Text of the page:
Evolution and One Lost Boy Produce New Species of Bird in Two Generations, and for the first time we absolutely watched it happen #science #biology #evolution #Galapagos

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Scientists identified the island and species their bird came from – here’s one of his brethren

What’s a species? What separates one species from another? The word may be a handy abstraction but it’s also fuzzy. Our words aren’t as precise as we might hope.

Consider the evolution of a new species of bird, in two generations, from a single lost finch spotted by a graduate student.

The arrival 36 years ago of a strange bird to a remote island in the Galapagos archipelago… mated with a member of another species resident on the island, giving rise to a new species that today consists of roughly 30 individuals.

The newcomer was a male that sang a different song, and was much larger with a larger beak than three finch species living on the island. Because the island was small and intensely studied, researchers were able to collect blood samples of the new male and track his breeding.

A species is a population that interbreeds within its own group but not outside. That doesn’t mean individuals can’t or won’t breed outside their group – and produce offspring that can also breed. Some species are isolated because they because they never bump into each other.

“Reproductive isolation is considered a critical step in the development of a new species.” The new male’s offspring looked different and sang a different song than the fiches around them. Since they had each other, they weren’t as desperate (or lucky? insistent?) as their father, so they mated with each other. That’s why they’ve been awarded the title of species.

Such intense inbreeding can exaggerate genetic diseases and weaknesses, but that isn’t obvious yet for these finches. Who knows? Problems may arise. Perhaps we’ll watch the demise of this new species in coming years.

This new species may say more about people than birds. The Galapagos finches continue to be fascinating birds, utterly unconcerned about human-created concepts, taxonomy, or language.

More at phys.org/news and many other outlets.


That Which We Call a Wolf #nature #biology #words #wolves #language

Mexican gray wolf - a little guy as wolves go, perhaps because life in desert mountains is hard. Looks a lot like a coyote to me.

Mexican gray wolf – a little guy as wolves go, perhaps because life in desert mountains is hard. Looks more like a coyote than the big wolves of Yellowstone.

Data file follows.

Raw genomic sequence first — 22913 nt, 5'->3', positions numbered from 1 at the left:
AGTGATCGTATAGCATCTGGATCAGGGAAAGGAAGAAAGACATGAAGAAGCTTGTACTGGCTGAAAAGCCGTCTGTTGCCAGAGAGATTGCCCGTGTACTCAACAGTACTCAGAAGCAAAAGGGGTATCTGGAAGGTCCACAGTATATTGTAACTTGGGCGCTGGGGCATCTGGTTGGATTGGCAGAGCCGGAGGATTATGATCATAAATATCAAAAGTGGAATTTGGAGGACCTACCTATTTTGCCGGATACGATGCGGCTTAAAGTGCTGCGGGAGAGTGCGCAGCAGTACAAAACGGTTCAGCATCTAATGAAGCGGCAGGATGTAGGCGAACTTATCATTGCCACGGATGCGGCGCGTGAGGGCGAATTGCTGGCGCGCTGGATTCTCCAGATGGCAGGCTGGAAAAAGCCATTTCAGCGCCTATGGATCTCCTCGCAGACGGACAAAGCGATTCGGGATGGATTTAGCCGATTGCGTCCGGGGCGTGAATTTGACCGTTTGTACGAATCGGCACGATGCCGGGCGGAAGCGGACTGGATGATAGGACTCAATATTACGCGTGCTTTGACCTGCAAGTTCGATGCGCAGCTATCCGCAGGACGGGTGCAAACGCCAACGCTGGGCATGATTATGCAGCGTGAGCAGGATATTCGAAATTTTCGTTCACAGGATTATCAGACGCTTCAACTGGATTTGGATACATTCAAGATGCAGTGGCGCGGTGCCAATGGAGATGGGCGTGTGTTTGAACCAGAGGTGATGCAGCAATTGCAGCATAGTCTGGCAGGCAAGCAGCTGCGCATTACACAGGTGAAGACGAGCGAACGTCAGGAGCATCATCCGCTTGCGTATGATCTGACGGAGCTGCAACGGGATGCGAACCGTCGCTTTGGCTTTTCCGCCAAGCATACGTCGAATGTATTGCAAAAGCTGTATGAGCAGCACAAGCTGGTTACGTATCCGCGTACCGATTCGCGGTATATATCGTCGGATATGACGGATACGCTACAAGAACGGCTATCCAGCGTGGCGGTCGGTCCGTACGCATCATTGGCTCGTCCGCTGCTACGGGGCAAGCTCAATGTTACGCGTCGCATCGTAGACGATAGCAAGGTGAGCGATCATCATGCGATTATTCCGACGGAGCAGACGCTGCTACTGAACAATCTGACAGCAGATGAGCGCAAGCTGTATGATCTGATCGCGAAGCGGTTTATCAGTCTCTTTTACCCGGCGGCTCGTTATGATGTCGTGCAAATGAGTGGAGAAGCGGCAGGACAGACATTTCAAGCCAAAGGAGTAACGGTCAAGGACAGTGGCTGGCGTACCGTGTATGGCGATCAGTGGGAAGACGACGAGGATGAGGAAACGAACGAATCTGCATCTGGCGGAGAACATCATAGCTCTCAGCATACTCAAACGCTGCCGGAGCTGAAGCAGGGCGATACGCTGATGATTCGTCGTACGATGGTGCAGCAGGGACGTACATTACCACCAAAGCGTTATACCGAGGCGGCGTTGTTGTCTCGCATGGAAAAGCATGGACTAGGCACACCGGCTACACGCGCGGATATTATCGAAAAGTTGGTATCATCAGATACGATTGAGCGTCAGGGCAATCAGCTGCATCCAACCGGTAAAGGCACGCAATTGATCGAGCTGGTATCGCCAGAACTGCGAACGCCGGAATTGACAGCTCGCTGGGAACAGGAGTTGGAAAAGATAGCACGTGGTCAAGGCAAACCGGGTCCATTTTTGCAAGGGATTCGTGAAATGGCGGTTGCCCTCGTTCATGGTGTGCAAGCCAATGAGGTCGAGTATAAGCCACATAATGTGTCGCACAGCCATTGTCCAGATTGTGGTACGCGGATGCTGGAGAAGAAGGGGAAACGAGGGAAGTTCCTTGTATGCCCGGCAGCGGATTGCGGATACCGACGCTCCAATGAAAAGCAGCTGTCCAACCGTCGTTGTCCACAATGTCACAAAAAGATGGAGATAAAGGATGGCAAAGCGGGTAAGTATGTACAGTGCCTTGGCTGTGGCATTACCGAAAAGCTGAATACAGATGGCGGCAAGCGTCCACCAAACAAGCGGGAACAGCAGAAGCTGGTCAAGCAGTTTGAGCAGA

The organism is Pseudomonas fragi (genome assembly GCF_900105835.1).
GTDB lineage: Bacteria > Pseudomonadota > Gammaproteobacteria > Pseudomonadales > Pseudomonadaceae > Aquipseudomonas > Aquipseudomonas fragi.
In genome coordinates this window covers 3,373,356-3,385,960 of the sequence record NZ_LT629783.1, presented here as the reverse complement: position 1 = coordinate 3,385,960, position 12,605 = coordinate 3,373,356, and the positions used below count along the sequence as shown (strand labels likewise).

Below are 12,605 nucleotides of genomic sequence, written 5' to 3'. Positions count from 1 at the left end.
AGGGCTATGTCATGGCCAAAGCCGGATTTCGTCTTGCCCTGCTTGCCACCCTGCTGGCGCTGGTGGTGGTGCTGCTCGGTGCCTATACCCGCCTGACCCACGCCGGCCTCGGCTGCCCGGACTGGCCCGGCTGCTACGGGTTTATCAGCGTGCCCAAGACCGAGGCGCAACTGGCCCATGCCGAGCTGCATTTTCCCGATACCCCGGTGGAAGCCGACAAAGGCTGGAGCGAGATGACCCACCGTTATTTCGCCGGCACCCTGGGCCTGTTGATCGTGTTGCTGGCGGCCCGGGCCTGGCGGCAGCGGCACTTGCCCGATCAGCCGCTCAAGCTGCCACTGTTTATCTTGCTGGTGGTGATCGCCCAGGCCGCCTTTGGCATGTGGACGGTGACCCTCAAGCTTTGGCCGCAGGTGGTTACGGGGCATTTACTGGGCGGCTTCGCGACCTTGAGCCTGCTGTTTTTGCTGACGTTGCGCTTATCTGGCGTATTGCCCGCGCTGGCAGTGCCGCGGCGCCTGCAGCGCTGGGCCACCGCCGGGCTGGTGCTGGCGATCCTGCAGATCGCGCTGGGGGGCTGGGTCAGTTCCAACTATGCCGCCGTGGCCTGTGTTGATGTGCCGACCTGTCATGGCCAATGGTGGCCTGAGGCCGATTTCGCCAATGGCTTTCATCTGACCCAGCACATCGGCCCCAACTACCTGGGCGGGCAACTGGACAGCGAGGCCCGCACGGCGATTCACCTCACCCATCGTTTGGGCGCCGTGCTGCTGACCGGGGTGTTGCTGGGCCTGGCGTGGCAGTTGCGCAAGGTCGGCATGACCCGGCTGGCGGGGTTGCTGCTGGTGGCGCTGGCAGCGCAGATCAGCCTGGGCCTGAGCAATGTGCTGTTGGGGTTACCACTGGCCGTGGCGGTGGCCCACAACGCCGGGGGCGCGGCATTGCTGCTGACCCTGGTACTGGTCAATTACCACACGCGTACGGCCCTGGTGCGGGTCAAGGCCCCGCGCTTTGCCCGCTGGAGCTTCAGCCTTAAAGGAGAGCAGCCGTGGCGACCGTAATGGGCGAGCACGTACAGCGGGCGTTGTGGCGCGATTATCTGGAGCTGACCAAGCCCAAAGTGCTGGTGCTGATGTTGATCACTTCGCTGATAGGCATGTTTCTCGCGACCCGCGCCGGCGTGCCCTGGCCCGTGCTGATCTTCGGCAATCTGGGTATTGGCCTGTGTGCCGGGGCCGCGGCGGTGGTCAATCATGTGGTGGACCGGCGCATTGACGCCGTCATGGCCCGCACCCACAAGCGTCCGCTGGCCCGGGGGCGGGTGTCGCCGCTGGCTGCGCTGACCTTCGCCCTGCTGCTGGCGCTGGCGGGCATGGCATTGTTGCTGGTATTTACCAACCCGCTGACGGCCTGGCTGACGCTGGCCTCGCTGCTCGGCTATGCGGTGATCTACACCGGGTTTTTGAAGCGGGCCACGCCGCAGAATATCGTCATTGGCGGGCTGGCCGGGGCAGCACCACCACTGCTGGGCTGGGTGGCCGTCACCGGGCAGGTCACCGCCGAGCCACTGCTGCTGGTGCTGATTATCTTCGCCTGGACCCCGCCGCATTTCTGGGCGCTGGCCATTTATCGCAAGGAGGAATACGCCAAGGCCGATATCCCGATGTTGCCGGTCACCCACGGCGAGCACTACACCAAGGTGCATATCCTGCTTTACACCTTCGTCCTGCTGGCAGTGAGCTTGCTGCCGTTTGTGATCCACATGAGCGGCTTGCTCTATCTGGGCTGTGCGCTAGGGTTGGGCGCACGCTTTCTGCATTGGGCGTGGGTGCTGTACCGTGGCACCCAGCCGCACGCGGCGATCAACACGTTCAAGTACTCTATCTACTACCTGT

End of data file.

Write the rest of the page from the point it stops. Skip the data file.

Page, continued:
Can a word become more important than the thing it names? I’ve thought about this before. We humans stuff nature into neat little categories because it makes a complex world easier on our brains.

We divide living things into species.

But what is a species?

A species is often defined as a group of individuals that actually or potentially interbreed in nature. In this sense, a species is the biggest gene pool possible under natural conditions… That definition of a species might seem cut and dried, but it is not… many plants, and some animals, form hybrids in nature.” berkeley.edu

If you add deep time to your definition, you’ll find “species” come and go on Earth despite the fact that evolution is a continuum.

Like a lot of the labels humans create, a species is a handy way to mostly-categorize and sort-of talk about an important topic. The word is fuzzy, but that doesn’t usually matter.

Until it does.

In America, we have a law (much loved and hated) that requires we spend money and limit certain economic activities to save “threatened and endangered species.”

Most Americans live in urban/suburban areas and never see large predators, but want to protect them. Rural folk like myself actually live with them, lose cattle and pets to them, and sometimes fear for human lives. My urban/suburban friends may get a taste of living with predators because some wolves (and definitely coyotes) live in their parks and backyards.

Total disclosure – I own no cattle, lost two pets to bears, and am willing to protect predators but think the government often handles the projects badly.

That brings me to the American Wolf. If gray wolves, red wolves, eastern wolves, and Mexican grey wolves are four species, they must be protected in all their various ranges. Science tells us something about this question:

  • Eastern and red wolves are genetically coyote/wolf hybrids – Princeton-UCLA study published in Science Advances
  • Mexican grey wolves come from a tiny captive stock (true as far as I know) and have interbred with coyotes and domestic dogs (common assertion here in Mexican grey wolf country – I can’t say, but it seems plausible.)

Researchers analyzed the complete genomes of 12 pure gray wolves (from regions without any coyotes), three pure coyotes (from regions without any gray wolves), 6 eastern wolves, and 3 red wolves. The results showed that eastern wolves are about 75 percent gray wolf and 25 percent coyote, while red wolves are about 25 percent gray wolf and 75 percent coyote – with almost no unique genetic material of their own.”  csmonitor.com

(Too bad my local Mexican grey wolf was not included in the study.)

Pro-wolf and anti-wolf groups have entrenched mutual distrust in my area. Their conflict runs so deep that beating the other guy often seems more important than the wolves.

So choose your side and remember that, in government, a word means whatever the law or the courts say it means. Which will not be what science or common-usage says it means. Remember your opponents are probably nice people with reasonable goals – try to keep an open heart so you can keep an open mind.

Maybe haiku will help:

Coyotes mate wolves
But Danes and Chihuahuas can’t
So what’s a species?